or. without entering into the dIstljfctlon between the rights of mortgagor against'the mortgagee, and those of lessor against lessee, it is sufficient to say that hl,a case like the one at bar, where the owner has given a lien upon the specific machinery described as being in a house, and a subsequent mortgagee takes with an affirmation in his grant of the liability of the machinery to a prior mortgage, he ought not to be heard to deny the existence of the burden on the property as against the parties to the first mortgage. And most certaInly, where he does undertake to subvert the claim of the senior mortgage on the ground that such machinery is a part of the freehold, the burden should rest upon him to establish clearly the character of the property claimed by him. The only evidence in this case', outside of the description in the deed of trust itself, respecting the manner in which this machinery was placed in the mill, is the mere statement of Burns in his deposition that the 'boilers and machinery were put in like other machinery. The engine was bolted down, and the other machinery attached to the floor. They made an oatmeal mill.' It would not be admissible for the court upon such a statement to determine whether there was permanency in this attachment, or whether It was of such a character as to be separable from the building without injury thereto. This issue is found for the complainant. Decree in accordance with the foregoing opInion."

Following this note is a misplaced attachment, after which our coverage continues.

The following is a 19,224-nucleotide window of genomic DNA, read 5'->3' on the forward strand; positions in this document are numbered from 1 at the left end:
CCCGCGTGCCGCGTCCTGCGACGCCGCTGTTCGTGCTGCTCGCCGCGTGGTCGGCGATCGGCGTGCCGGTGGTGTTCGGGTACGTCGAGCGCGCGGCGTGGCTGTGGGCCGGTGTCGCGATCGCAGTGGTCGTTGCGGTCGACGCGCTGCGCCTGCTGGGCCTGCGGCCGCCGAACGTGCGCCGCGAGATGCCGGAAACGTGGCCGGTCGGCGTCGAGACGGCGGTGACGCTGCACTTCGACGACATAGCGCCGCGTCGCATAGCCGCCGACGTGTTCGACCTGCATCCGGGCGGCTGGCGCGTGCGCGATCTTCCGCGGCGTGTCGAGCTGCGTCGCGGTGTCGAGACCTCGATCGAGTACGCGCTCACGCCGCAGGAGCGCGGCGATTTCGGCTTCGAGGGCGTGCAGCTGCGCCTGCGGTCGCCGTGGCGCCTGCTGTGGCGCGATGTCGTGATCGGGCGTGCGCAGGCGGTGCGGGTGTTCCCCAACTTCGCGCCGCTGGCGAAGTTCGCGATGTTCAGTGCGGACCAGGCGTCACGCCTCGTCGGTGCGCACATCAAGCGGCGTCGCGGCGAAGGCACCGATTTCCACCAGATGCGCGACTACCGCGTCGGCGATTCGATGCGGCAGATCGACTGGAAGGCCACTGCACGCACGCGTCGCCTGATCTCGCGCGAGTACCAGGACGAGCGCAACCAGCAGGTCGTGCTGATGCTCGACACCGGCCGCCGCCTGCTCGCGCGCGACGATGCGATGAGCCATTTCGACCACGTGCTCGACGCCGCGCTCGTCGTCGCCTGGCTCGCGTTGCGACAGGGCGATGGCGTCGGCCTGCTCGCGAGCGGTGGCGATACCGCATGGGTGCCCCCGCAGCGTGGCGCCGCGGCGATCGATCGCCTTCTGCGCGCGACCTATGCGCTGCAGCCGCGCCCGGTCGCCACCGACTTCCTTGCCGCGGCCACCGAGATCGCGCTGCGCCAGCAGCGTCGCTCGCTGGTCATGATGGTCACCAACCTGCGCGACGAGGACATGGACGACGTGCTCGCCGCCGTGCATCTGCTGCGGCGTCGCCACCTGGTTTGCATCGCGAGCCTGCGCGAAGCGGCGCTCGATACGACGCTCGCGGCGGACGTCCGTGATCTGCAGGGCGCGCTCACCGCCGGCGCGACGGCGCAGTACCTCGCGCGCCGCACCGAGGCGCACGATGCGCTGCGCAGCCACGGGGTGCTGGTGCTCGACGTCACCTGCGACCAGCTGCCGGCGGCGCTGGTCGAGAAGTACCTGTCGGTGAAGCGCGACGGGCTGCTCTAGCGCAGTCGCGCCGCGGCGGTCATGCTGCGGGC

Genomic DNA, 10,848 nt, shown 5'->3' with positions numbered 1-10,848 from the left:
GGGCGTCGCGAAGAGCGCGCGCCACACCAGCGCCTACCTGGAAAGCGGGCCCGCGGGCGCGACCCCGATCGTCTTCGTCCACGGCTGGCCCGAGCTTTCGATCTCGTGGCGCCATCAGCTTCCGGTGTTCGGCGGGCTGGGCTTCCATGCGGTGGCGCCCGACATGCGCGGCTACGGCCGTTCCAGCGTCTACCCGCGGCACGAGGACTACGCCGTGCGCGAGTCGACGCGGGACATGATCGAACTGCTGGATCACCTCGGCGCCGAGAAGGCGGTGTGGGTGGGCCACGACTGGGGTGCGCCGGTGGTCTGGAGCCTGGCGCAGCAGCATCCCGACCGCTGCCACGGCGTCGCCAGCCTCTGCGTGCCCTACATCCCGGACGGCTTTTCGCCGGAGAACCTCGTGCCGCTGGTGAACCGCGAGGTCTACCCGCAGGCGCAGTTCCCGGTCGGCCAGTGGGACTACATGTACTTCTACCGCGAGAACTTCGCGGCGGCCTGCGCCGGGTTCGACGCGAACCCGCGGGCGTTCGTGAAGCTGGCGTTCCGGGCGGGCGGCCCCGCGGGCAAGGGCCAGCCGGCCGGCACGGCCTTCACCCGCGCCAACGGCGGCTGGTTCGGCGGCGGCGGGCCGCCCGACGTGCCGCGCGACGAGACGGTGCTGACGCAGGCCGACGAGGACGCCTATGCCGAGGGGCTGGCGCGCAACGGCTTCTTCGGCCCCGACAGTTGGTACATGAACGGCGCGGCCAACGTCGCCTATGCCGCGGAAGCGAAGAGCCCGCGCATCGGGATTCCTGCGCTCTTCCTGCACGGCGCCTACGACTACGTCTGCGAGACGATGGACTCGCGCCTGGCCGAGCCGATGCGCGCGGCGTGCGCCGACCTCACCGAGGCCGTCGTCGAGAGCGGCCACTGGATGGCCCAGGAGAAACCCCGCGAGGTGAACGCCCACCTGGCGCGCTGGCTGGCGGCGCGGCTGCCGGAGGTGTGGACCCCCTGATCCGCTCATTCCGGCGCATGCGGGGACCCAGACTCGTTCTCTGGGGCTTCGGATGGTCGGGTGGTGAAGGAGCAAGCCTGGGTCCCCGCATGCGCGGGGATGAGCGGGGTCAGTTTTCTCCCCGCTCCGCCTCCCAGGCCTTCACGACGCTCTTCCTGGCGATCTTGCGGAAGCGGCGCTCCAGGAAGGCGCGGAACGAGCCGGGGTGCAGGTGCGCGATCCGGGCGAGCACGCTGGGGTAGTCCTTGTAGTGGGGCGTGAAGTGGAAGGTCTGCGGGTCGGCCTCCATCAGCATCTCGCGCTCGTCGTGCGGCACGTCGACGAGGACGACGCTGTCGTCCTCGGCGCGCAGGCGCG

And upon this opinion the decree below is affirmed, with costs.
FARMERS' LOAN & TRUS1' CO. v. MEMPHIS & C. R. CO. et aL (Circuit Court, W. D. Tennessee. February 10, 1897.)
AGENCY-RATIFICATION OF AGENT'S ACTS llY PRINCTPAL-EFFECT.
Under a prOVision of a railroad mortgage that, on default in payment or any installment of interest, continuing for 60 days, the holders of one-third in amount of the bonds secured might declare the principal of the debt due, by an instrument executed by them "or their attorneys in fact thereto dUly authorized," and delivered to the trustee, such a declaration of maturity was signed by a person as attorney in fact for his wife and two brothers, who were bondholders. He had no written authority at the time, but an instrument ratifying his act was executed by the persons for whom he acted after the filing of a bill for foreclosure by the trustee. Held, that such ratification rendered valid and effective the act of the attorney as against the mortgagor and a second mortgagee.